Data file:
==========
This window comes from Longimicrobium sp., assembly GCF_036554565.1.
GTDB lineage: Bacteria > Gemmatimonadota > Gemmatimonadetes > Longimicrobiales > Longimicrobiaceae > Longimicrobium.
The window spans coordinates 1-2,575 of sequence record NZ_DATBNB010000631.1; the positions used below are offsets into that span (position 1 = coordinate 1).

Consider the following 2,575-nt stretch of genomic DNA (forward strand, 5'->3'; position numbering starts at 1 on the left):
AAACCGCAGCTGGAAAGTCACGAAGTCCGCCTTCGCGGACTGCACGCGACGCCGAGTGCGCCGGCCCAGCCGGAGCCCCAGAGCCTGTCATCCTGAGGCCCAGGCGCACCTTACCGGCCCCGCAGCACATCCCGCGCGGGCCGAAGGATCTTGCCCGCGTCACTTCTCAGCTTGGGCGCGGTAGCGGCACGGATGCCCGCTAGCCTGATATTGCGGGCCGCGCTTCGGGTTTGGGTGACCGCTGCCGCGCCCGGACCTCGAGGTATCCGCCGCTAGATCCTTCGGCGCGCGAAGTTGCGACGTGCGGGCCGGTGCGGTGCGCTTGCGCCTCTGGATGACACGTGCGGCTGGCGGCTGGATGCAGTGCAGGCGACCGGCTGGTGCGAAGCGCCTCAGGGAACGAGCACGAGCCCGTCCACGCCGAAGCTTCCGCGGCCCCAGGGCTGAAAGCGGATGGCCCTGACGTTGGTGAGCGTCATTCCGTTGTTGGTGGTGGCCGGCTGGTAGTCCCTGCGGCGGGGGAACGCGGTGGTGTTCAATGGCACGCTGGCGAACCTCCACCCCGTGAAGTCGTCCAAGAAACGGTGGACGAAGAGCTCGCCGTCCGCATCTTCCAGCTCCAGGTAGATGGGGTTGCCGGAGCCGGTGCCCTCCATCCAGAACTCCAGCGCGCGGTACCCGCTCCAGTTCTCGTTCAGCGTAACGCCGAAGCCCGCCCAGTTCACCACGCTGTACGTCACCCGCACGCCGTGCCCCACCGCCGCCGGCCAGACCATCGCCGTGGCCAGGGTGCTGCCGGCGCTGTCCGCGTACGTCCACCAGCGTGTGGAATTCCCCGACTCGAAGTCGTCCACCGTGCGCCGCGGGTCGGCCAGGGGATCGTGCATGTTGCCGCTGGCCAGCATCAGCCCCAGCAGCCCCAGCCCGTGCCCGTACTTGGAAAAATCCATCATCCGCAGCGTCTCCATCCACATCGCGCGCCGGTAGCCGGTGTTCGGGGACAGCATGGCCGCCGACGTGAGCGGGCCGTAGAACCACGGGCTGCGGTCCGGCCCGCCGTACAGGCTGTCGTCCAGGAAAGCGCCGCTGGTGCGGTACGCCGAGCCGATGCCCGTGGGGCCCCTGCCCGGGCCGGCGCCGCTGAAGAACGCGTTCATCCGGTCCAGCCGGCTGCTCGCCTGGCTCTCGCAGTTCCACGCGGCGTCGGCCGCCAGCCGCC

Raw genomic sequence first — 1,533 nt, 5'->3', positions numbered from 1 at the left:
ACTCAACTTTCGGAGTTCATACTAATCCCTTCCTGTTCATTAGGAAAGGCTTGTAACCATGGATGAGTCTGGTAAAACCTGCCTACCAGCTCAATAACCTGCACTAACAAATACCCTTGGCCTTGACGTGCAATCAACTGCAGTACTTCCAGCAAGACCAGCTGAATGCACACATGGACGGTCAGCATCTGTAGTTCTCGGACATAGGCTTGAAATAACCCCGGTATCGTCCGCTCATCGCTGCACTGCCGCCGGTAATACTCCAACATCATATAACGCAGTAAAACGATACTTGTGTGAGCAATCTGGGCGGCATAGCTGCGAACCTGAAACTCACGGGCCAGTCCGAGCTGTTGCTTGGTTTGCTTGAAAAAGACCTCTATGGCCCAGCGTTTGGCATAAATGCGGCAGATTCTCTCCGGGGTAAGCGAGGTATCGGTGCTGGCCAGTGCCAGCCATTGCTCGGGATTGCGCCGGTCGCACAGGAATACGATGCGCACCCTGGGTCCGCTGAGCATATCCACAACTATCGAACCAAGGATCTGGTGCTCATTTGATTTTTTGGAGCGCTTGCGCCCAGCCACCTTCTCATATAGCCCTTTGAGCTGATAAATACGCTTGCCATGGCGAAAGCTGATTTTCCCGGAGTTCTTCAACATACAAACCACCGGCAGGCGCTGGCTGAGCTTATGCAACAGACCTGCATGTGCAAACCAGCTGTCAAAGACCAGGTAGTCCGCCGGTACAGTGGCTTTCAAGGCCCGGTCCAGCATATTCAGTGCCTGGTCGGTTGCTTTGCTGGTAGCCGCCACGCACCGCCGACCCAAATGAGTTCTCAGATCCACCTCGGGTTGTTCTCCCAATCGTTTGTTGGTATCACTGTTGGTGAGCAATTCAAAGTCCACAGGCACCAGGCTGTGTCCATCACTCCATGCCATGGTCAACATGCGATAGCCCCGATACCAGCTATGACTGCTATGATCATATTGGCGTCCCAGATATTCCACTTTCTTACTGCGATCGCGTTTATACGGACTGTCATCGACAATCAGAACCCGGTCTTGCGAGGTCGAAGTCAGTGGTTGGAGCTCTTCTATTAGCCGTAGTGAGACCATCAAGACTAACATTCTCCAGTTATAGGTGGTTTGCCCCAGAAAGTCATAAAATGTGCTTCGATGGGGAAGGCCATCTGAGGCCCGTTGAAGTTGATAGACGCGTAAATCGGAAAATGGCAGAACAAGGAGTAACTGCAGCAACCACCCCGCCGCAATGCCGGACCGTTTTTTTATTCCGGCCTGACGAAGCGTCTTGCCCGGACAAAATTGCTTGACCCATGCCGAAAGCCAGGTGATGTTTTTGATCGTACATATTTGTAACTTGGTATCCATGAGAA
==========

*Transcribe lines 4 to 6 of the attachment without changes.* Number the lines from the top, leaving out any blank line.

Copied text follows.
Consider the following 2,575-nt stretch of genomic DNA (forward strand, 5'->3'; position numbering starts at 1 on the left):
AAACCGCAGCTGGAAAGTCACGAAGTCCGCCTTCGCGGACTGCACGCGACGCCGAGTGCGCCGGCCCAGCCGGAGCCCCAGAGCCTGTCATCCTGAGGCCCAGGCGCACCTTACCGGCCCCGCAGCACATCCCGCGCGGGCCGAAGGATCTTGCCCGCGTCACTTCTCAGCTTGGGCGCGGTAGCGGCACGGATGCCCGCTAGCCTGATATTGCGGGCCGCGCTTCGGGTTTGGGTGACCGCTGCCGCGCCCGGACCTCGAGGTATCCGCCGCTAGATCCTTCGGCGCGCGAAGTTGCGACGTGCGGGCCGGTGCGGTGCGCTTGCGCCTCTGGATGACACGTGCGGCTGGCGGCTGGATGCAGTGCAGGCGACCGGCTGGTGCGAAGCGCCTCAGGGAACGAGCACGAGCCCGTCCACGCCGAAGCTTCCGCGGCCCCAGGGCTGAAAGCGGATGGCCCTGACGTTGGTGAGCGTCATTCCGTTGTTGGTGGTGGCCGGCTGGTAGTCCCTGCGGCGGGGGAACGCGGTGGTGTTCAATGGCACGCTGGCGAACCTCCACCCCGTGAAGTCGTCCAAGAAACGGTGGACGAAGAGCTCGCCGTCCGCATCTTCCAGCTCCAGGTAGATGGGGTTGCCGGAGCCGGTGCCCTCCATCCAGAACTCCAGCGCGCGGTACCCGCTCCAGTTCTCGTTCAGCGTAACGCCGAAGCCCGCCCAGTTCACCACGCTGTACGTCACCCGCACGCCGTGCCCCACCGCCGCCGGCCAGACCATCGCCGTGGCCAGGGTGCTGCCGGCGCTGTCCGCGTACGTCCACCAGCGTGTGGAATTCCCCGACTCGAAGTCGTCCACCGTGCGCCGCGGGTCGGCCAGGGGATCGTGCATGTTGCCGCTGGCCAGCATCAGCCCCAGCAGCCCCAGCCCGTGCCCGTACTTGGAAAAATCCATCATCCGCAGCGTCTCCATCCACATCGCGCGCCGGTAGCCGGTGTTCGGGGACAGCATGGCCGCCGACGTGAGCGGGCCGTAGAACCACGGGCTGCGGTCCGGCCCGCCGTACAGGCTGTCGTCCAGGAAAGCGCCGCTGGTGCGGTACGCCGAGCCGATGCCCGTGGGGCCCCTGCCCGGGCCGGCGCCGCTGAAGAACGCGTTCATCCGGTCCAGCCGGCTGCTCGCCTGGCTCTCGCAGTTCCACGCGGCGTCGGCCGCCAGCCGCC

Raw genomic sequence first — 1,533 nt, 5'->3', positions numbered from 1 at the left: